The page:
Some of our ancestors had four legs, a finned tail and lived in water. They were aquatic tetrapods which, after the end of the Devonian period 359 million years ago, increasingly moved onto the land. These land dwellers were the ancestors of all amphibians, reptiles, birds and mammals.
Fossil records have always suggested that those aquatic Devonian tetrapods never lived on what is today the African continent. At the time, prior to the collision of Gondwana and the northern continent of Laurussia around 320 million years ago, Africa was part of the supercontinent called Gondwana. Gondwana also comprised of modern South America, Australia, Antarctica, India and Madagascar.
The only records of Devonian tetrapods from Gondwana were a jaw and some footprints from eastern Australia which at the time formed part of the tropical northern coast of Gondwana.
Almost all of the sparse records of Devonian tetrapods came from the tropical regions of Laurussia. It was made up of what are now North America, Greenland and Europe. This led to a commonly held scientific assumption that all Devonian tetrapods lived in tropical environments and that they probably originated in Laurussia.
But a discovery I made at a fossil site in South Africa’s Eastern Cape province turns this view on its head. During the Devonian period what is now Africa lay over the South Pole; the Eastern Cape was well within the Antarctic Circle. My discovery of two separate fossilized tetrapod species proves that tetrapods lived all over the world by the end of Devonian.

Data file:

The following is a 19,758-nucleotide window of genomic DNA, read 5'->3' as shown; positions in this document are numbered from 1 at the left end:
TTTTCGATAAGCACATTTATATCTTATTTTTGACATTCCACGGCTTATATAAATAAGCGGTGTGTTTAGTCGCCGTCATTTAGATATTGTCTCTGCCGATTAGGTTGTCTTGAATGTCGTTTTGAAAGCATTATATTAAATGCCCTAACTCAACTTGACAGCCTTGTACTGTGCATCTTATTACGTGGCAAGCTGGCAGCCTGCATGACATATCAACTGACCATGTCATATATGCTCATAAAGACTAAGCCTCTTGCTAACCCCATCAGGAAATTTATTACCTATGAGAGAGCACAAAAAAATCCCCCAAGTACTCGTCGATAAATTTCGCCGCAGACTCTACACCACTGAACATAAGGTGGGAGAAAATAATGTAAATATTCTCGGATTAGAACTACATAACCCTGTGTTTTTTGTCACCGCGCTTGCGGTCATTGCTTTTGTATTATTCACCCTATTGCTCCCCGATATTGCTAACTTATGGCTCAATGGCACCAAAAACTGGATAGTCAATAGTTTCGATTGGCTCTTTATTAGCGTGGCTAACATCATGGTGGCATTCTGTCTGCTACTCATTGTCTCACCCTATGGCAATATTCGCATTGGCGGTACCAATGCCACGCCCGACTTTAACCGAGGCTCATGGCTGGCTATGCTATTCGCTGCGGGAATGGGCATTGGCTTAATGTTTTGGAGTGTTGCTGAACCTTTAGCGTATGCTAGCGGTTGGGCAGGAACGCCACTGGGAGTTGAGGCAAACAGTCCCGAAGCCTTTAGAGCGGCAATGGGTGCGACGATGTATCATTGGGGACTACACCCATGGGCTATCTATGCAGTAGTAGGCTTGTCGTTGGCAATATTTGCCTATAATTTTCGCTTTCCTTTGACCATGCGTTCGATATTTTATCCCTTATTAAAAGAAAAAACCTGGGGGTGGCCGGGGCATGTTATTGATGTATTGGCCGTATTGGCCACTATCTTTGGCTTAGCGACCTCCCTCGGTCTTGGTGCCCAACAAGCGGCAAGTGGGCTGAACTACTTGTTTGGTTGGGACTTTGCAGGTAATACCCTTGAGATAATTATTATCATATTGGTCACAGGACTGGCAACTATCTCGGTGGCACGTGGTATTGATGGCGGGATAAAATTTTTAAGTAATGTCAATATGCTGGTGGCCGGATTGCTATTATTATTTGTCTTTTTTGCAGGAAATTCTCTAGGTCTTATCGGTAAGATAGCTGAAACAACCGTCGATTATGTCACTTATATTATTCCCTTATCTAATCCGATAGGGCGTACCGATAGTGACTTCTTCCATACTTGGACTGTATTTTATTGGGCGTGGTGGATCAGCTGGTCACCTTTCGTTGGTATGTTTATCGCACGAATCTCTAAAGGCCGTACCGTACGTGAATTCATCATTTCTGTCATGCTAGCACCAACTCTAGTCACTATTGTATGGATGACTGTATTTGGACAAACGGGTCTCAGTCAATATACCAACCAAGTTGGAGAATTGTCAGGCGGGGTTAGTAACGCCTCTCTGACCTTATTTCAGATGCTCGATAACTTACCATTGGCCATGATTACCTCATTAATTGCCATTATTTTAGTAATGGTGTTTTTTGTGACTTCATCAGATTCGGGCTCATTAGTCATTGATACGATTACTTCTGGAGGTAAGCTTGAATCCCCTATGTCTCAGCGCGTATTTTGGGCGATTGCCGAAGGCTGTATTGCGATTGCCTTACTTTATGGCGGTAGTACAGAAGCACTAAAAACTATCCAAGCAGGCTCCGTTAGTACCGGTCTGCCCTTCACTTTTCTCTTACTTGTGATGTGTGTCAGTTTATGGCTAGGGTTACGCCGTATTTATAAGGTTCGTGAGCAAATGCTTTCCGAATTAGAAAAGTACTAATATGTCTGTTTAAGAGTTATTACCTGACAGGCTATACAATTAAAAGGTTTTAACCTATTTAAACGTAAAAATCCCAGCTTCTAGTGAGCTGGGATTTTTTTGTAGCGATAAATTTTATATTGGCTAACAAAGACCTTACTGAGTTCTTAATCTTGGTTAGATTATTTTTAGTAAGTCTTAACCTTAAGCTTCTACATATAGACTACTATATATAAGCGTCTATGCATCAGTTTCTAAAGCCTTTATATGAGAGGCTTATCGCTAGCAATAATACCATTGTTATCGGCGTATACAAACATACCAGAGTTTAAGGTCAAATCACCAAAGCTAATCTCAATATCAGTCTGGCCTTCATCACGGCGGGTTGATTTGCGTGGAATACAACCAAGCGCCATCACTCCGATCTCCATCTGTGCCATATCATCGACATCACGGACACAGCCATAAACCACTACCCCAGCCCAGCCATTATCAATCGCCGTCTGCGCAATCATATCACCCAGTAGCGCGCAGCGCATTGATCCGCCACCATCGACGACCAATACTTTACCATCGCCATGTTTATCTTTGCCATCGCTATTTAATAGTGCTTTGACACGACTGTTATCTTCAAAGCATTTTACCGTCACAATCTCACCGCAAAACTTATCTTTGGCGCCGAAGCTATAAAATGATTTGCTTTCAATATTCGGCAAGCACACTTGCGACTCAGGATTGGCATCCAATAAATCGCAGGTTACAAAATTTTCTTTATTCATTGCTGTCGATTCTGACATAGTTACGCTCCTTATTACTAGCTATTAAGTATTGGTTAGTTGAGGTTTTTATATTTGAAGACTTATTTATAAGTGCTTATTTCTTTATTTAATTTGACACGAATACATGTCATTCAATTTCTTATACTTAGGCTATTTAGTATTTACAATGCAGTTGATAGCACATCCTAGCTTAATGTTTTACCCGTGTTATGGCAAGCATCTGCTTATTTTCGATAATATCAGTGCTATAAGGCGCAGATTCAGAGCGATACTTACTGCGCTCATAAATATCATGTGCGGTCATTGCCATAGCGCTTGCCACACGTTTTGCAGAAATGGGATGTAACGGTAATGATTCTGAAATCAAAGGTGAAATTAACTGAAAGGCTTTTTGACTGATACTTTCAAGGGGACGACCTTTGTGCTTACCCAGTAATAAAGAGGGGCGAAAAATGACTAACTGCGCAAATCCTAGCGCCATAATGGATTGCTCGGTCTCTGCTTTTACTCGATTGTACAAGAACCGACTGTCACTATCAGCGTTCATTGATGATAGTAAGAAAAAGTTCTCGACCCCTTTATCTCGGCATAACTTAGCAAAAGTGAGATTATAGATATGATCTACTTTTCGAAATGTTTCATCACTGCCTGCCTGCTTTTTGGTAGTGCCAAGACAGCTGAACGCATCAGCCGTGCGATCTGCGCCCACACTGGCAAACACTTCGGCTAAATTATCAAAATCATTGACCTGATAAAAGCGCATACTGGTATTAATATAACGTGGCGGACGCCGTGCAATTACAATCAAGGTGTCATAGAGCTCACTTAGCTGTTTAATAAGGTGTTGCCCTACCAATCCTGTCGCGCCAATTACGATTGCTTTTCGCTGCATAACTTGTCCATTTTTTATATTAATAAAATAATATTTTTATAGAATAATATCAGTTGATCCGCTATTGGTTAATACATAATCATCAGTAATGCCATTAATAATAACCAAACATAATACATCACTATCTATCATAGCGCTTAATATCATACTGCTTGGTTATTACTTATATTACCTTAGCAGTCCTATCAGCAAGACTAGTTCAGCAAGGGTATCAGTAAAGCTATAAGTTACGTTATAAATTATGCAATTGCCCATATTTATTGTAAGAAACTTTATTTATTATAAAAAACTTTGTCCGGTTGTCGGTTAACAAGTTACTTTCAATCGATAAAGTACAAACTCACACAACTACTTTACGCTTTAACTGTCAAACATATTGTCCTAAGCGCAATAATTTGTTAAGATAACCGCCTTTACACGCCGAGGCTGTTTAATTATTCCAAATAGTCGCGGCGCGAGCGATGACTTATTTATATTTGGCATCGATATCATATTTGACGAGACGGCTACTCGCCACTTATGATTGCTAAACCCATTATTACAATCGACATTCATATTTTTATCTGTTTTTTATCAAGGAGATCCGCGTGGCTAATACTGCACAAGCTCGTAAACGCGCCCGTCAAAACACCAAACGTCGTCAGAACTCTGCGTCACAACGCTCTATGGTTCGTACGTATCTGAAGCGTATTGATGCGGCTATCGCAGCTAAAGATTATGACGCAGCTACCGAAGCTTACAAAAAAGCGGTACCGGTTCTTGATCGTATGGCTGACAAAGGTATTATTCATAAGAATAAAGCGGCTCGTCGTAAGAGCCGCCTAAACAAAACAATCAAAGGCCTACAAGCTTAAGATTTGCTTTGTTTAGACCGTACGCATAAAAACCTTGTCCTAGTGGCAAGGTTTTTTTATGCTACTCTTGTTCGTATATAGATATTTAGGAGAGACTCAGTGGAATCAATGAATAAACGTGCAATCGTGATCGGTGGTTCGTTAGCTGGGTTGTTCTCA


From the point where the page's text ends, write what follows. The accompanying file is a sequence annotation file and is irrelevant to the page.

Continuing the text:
It implies that tetrapods could have originated anywhere and that the next step, the move out of water and onto land could also have occurred anywhere. Tetrapods could have as easily evolved in what is now Africa as in what is now Europe or Greenland.
The fossil species belonging to two previously unknown genera, which I’ve named Tutusius and Umzantsia, are significant to our understanding of evolution. It means that tetrapods weren’t specifically tropical, and so their “step” from water to land wasn’t necessarily uniquely tied to the conditions in tropical environments. They may equally well have evolved under very different conditions nearer the poles.
This find will encourage people to look all over the world for clues to this key macroevolutionary transition, rather than just reinforcing the previous assumptions about where they lived by only looking for clues in tropically deposited rocks.
It also means that we can hope to find more clues to this important stage of our development here in Africa—which wasn’t at all expected before.
Uncovering new species
For the past 20 years, I’ve been carefully flaking through blocks of rock rescued from a fossil site called Waterloo Farm near Grahamstown in South Africa. I worked on the site in the mid 1990s and was intent on continuing research there. However, roadworks in the area in 1999 and again in 2007 threatened this unique piece of ancient heritage.
The black shale from Waterloo Farm was deposited as fine, organic-rich oxygen-depleted gooey mud at the bottom of a brackish estuarine lake, seasonally linked to the sea. It is the only known site from the latest Devonian in all of Africa that preserved the remains of bony animals, including about 20 species of fish that were previously unknown to science.
Some of these exhibit rare preservation of their soft tissues, such as Priscomyzon, the exquisitely preserved remains of the world’s oldest fossil lamprey.